WASHINGTON – US Treasury Secretary Jack Lew defended the Obama administration’s diplomacy with Iran on Sunday, vowing to continue enforcing harsh sanctions against the Islamic Republic until world powers reach a comprehensive solution definitively ending the nuclear crisis.
Entering historic negotiations in Vienna, the US delegation is prepared to accept a limited nuclear program in Iran that “is, and will remain, exclusively peaceful,” Lew said in his speech to the American Israel Public Affairs Committee’s annual policy conference on Sunday night.
“This is not a case of ‘trust’ but ‘verify,’” Lew said. “It is a case of ‘verify everything.’” In the meantime, the Treasury Department – which enforces US sanctions law – will continue to enforce “the most sweeping, the most powerful and the most innovative” financial penalties in history, Lew said.
“Today, for the first time in a decade, progress on Iran’s nuclear program has been halted,” he said. “The vast majority of our sanctions remain firmly in place.”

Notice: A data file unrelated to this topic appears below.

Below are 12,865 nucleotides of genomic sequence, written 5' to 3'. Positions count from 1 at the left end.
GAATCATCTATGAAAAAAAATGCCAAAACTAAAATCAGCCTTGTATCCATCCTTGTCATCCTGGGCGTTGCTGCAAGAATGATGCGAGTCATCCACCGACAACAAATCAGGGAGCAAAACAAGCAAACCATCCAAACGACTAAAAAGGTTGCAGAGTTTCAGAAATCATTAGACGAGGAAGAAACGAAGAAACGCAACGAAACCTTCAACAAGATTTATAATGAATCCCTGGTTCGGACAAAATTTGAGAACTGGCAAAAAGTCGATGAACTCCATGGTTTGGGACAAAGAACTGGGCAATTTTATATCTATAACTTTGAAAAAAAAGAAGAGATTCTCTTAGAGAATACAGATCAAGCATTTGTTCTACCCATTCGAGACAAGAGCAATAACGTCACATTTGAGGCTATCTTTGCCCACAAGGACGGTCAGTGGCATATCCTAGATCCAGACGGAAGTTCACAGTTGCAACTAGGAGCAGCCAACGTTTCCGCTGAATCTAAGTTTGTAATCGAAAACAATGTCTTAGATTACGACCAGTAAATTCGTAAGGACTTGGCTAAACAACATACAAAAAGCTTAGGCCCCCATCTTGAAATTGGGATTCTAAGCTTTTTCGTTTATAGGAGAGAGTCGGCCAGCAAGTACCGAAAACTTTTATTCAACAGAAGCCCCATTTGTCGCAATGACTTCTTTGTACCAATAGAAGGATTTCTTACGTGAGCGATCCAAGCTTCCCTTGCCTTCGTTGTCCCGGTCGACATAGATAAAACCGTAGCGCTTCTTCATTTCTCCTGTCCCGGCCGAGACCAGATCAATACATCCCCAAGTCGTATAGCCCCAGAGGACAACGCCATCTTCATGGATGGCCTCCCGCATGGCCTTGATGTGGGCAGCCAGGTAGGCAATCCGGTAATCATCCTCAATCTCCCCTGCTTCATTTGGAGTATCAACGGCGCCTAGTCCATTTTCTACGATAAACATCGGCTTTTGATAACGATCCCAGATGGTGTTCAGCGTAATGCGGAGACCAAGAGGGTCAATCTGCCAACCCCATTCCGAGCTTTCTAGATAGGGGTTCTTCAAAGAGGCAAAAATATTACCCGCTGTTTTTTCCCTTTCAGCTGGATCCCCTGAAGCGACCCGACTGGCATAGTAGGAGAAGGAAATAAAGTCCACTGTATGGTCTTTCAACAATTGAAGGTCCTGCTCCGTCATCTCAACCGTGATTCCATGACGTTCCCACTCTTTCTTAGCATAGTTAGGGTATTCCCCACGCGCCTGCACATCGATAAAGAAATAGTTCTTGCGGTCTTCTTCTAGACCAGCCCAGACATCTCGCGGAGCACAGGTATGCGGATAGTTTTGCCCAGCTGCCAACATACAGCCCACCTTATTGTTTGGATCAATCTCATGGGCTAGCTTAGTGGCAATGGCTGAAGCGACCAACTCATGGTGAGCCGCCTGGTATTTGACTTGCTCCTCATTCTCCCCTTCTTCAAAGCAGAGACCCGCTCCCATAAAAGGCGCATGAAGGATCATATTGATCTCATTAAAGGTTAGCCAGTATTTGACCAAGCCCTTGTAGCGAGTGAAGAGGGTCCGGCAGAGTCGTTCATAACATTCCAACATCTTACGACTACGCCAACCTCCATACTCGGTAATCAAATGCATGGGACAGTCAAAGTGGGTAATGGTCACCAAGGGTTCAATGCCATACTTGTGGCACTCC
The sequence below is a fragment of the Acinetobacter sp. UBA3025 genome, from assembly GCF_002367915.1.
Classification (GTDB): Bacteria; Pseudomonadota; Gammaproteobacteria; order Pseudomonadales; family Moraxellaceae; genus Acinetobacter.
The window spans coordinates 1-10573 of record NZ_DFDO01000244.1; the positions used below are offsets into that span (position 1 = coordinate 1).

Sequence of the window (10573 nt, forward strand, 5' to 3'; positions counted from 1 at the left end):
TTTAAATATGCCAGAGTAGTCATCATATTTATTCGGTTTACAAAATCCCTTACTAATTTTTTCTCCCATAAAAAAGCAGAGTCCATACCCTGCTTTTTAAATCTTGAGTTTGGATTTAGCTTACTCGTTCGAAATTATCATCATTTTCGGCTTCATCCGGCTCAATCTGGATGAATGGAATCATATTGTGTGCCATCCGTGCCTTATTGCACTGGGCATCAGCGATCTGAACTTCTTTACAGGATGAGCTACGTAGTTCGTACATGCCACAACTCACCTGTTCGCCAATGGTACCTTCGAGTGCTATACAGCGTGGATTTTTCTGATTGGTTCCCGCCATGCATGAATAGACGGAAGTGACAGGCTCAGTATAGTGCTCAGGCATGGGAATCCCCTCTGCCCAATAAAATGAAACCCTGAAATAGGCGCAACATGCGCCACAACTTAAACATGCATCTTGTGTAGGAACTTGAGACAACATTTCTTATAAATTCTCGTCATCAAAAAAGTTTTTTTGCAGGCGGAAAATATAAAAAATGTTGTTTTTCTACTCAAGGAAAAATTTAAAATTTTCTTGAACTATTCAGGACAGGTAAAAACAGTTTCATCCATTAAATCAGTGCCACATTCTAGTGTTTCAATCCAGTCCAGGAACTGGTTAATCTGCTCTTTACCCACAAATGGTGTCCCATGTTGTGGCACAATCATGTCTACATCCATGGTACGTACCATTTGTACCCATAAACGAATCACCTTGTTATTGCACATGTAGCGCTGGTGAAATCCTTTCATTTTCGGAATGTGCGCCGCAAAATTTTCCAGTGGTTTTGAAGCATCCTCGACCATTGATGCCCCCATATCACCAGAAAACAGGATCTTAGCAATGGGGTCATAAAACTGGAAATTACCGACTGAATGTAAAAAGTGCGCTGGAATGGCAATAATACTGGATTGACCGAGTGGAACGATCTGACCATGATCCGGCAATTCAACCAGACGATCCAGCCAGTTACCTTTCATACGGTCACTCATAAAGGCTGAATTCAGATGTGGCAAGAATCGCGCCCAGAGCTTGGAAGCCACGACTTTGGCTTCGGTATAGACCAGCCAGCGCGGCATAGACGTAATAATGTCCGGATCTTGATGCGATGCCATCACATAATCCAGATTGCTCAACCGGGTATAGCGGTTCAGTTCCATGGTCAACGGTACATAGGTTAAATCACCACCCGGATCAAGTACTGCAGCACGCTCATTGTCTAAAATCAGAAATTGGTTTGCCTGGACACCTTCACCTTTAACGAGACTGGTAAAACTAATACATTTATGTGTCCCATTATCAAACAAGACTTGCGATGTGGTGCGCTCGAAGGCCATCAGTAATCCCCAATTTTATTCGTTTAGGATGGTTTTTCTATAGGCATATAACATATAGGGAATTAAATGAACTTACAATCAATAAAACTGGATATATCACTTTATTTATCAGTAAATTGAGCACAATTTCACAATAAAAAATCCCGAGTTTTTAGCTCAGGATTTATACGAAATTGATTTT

An interim deal reached between Iran and the P5+1 – the US, UK, France, Russia, China and Germany – granted Iran roughly $7 billion in sanctions relief in exchange for an effective freeze over much of their nuclear work, while the parties attempt to negotiate a final nuclear agreement.
During the six-month duration of that interim deal, Iran will lose $30 billion in oil revenues alone from continued economic sanctions, Lew said.
Characterizing the Iranian economy as “leveling off at the bottom of a recession,” the Treasury head said critics of the deal were “just plain wrong” in asserting that Iran’s economy was recovering during the deal, formally known as the Joint Plan of Action.
Iran has a 30 percent inflation rate, one of the highest in the world.
“We are well aware that businesspeople have been talking to the Iranians,” he conceded, insisting that the US would response with severe penalties “with speed and force.”
Lew said he had stood by the side of two US presidents as they weighed the deployment of American armed forces. He noted that the US had sent Iran the “very clear signal” that new sanctions would be enforced if diplomacy fails – and that military action would be considered, as well, in order to block Iran from obtaining nuclear arms.
“If the moment comes when we have to use force, the world has to understand that we’ve done everything to pursue diplomacy,” he said.
That international consensus, Lew added, has been key in making sanctions more effective.
“No amount of US sanctions would have the same crippling power as has this international effort,” Lew said.